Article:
Types of Mental Health Professionals
Many people struggle with stress, depression, anxiety, addiction, and other mental health issues. Life can be overwhelming.
Here’s a short guide to the different types of mental health professionals who can help.
A psychiatrist is a medical doctor qualified to assess mental and physical aspects of psychological problems. People see a psychiatrist for many reasons, from panic attacks and thoughts of suicide to hearing voices and having frightening visual hallucinations.
It could be long-term feelings of sadness or anxiety that never seem to go away. It’s usually when these things interfere with everyday life that people seek help. Since a psychiatrist is also a medical doctor, they can perform a full range of laboratory tests and psychological tests.
Their training equips them to understand the relationship between genetics, family history, emotional health, and medical illnesses. Then they work with their patient and other professionals to evaluate the data, make a diagnosis, and develop treatment plans.
They may prescribe medications such as:
- Antipsychotic medications
- Sedatives and anxiolytics
- Mood stabilizers
Psychiatrists often prescribe medications and use them in combination with psychotherapy.
Therapists, Counselors, Clinicians & Social Workers
Many professionals can evaluate a person’s mental health. Therapists, counselors, clinicians, and social workers share some similarities. However, these positions have specific educational requirements, experience, and licensing.
Likewise, each field focuses on specific services. And social workers are the people to go to when you need help finding those services. These trained professionals can conduct evaluations and refer clients.
A clinician is a healthcare provider that works in a clinic or hospital. The term applies to any health professional who works one-on-one with patients to diagnose or treat illness.
Types of clinicians include:
- Marriage and Family Therapists
- Licensed Clinical Social Workers
- Licensed Community Mental Health Counselors
- Speech-language pathologist
Counselors may have a bachelor’s degree or various certifications, depending on their focus. For example, some states license or certify addiction counselors with an associate’s degree, college credits, seminars, and years of experience working in addictions.
On the other hand, an addiction and behavioral disorder counselor must be licensed and have a master’s degree. Mental health counselors must also have a license to practice. Therapists typically have a master’s degree or higher-level education, while psychologists have a Ph.D., Ed.D., or Psy.D. Doctoral degree in psychology.
Psychologists have clinical skills and professional training to help people with mental health issues. While they don’t prescribe medications, psychologists help clients using individual or group counseling. A psychologist must have a state license to provide services.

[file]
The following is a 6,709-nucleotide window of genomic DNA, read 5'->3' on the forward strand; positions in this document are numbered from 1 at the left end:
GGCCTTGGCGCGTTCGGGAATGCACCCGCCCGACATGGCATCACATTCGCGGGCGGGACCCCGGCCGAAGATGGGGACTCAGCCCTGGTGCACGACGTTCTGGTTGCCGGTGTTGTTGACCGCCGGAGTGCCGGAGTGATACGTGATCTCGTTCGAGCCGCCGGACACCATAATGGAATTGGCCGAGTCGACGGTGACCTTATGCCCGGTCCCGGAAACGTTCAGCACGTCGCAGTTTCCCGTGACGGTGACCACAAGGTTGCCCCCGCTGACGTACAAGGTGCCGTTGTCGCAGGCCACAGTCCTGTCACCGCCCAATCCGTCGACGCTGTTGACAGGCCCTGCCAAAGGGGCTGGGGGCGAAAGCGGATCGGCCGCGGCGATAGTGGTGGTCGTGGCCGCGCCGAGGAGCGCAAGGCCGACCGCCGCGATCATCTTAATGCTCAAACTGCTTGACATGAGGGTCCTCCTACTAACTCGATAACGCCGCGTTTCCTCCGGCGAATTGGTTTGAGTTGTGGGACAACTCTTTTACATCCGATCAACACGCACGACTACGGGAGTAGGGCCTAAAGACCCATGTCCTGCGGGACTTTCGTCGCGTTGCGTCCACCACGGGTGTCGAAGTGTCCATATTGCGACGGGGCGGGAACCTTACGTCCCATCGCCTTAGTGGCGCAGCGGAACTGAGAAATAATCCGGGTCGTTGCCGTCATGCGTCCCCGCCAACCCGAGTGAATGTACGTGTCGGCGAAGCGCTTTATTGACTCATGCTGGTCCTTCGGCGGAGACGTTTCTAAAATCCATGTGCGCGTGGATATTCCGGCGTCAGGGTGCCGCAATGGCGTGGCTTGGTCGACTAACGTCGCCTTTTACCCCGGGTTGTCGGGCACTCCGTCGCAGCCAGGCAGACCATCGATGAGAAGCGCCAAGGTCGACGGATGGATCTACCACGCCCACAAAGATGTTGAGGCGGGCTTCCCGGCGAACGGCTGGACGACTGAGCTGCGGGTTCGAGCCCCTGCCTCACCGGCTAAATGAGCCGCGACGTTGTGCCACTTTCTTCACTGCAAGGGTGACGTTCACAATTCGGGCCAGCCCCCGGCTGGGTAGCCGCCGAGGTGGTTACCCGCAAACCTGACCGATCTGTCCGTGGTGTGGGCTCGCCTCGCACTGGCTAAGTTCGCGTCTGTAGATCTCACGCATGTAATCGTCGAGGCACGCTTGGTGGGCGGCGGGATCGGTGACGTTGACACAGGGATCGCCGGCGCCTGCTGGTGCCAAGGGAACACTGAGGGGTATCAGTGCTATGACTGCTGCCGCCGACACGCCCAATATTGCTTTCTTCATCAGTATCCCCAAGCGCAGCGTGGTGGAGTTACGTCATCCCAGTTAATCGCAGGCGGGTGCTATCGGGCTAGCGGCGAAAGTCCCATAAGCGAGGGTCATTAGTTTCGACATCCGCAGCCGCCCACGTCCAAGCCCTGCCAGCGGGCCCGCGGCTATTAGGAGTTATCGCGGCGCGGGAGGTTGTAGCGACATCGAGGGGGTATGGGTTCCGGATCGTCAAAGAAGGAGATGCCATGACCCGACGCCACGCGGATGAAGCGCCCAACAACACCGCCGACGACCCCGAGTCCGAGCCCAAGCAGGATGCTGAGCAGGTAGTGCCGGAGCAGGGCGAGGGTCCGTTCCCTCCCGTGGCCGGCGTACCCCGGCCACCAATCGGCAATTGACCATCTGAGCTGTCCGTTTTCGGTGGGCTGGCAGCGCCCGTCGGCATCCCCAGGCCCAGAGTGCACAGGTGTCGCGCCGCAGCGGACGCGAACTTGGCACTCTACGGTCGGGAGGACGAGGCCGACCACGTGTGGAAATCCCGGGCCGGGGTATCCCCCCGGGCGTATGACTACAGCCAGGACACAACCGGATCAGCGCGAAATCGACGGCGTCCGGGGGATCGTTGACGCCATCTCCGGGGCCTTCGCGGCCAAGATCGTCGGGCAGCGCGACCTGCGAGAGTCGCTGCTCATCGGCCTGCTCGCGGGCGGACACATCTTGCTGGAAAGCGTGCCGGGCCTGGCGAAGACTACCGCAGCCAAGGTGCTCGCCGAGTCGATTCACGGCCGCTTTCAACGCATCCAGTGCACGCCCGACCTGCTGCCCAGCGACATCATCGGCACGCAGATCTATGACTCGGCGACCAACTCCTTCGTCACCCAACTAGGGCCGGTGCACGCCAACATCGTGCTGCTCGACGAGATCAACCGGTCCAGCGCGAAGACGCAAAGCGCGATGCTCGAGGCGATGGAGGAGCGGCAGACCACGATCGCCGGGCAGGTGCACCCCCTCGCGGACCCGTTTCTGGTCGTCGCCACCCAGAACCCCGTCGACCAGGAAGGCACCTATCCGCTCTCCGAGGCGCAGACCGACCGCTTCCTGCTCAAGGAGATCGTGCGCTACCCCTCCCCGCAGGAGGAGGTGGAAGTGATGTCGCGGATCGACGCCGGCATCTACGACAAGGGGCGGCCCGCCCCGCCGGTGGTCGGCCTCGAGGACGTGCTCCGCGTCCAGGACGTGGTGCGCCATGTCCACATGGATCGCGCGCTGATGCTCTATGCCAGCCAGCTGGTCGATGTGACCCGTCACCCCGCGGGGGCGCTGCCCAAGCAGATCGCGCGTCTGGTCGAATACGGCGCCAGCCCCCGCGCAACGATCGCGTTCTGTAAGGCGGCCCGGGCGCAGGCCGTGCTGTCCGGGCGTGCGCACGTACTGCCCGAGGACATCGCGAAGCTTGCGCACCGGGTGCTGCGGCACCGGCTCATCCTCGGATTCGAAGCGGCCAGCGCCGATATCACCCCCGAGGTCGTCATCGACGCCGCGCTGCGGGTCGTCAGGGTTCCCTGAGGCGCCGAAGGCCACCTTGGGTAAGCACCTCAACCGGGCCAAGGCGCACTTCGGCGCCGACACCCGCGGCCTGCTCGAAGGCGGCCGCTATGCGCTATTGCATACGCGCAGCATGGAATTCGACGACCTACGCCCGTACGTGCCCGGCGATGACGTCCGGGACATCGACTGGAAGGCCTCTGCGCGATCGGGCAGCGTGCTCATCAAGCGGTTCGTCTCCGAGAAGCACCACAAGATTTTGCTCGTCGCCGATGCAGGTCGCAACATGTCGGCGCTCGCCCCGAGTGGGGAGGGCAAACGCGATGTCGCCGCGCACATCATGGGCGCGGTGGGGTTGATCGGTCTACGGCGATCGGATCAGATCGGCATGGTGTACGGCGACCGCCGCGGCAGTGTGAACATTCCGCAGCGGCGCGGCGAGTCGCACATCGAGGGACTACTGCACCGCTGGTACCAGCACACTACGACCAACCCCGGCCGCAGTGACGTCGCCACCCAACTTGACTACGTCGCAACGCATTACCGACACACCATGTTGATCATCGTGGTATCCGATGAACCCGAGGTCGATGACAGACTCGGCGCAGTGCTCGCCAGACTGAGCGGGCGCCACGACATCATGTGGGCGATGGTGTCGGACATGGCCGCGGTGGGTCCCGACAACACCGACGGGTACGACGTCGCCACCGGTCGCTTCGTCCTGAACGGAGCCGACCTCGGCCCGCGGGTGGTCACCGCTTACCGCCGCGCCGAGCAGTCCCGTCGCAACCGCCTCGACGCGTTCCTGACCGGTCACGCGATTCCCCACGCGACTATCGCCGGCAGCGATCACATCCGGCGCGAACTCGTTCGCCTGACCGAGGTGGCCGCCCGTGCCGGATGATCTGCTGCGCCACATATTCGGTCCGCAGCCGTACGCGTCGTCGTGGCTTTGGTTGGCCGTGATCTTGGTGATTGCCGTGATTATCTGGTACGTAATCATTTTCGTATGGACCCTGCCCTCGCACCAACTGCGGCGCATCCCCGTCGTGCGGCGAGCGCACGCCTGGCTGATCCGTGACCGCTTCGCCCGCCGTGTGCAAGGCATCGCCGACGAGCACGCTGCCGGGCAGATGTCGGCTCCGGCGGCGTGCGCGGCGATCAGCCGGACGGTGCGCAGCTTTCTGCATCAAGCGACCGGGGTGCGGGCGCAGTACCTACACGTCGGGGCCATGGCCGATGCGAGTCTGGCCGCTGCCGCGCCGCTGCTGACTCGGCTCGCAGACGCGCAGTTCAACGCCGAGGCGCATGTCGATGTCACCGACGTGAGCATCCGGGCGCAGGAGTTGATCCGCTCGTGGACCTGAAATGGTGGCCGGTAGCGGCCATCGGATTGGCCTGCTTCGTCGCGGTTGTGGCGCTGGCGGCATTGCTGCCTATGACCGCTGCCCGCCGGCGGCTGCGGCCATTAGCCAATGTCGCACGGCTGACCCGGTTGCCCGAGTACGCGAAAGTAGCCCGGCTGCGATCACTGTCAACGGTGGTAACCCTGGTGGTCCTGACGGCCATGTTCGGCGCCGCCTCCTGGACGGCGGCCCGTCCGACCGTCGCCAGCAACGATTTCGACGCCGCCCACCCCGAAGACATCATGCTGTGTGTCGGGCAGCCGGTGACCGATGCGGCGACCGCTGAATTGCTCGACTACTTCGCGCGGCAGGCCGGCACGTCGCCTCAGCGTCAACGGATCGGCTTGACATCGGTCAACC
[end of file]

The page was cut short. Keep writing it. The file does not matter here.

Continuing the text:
They use tests and assessments to diagnose a condition and evaluate personality characteristics, among other things. Psychologists can help with a range of conditions, including pain, anxiety, and mood disorders.
People go to psychologists to learn to cope with stressful situations, overcome addictions, and manage chronic illness through various forms of therapy, such as:
- Cognitive-behavioral therapy
- A combination of therapy styles
A psychologist can also work with primary care physicians, pediatricians, and psychiatrists to provide holistic treatment for people who would benefit from therapy and medication.
Primary Care Physicians and Nurses
Primary care physicians are familiar with a patient’s physical and mental health. They work with nurses who help provide services and maintain updated health records. Mental health professionals such as nurses, therapists, and counselors typically work together with a patient’s primary care physician to determine and prescribe the most effective treatment options.
Like other health care professionals, nurses can specialize in a specific area of medicine. Psychiatric nurses work with patients, their families, and within the community to assess mental health needs. They have the training to make assessments and evaluations, administer medication, offer counseling, and more.
Are You Struggling? You’re Not Alone
At Jonas Hill, we understand what it’s like to feel alone, unheard, and misunderstood. We provide a community-minded spirit of generosity, hope, health, and healing in a beautiful environment. We all feel stress, and sometimes it’s too much to handle alone.
Jonas Hill Hospital & Clinic, a division of Caldwell Memorial Hospital provides our community with safe, dignified and integrated care for adult patients experiencing an acute mental health need. We provide hope, treatment, and healing through a holistic program of evidence-based psychiatric treatment, team-based medical care, and education provided by engaging and dedicated professionals in a safe and healing environment. Contact us today for more information. A safe space to heal.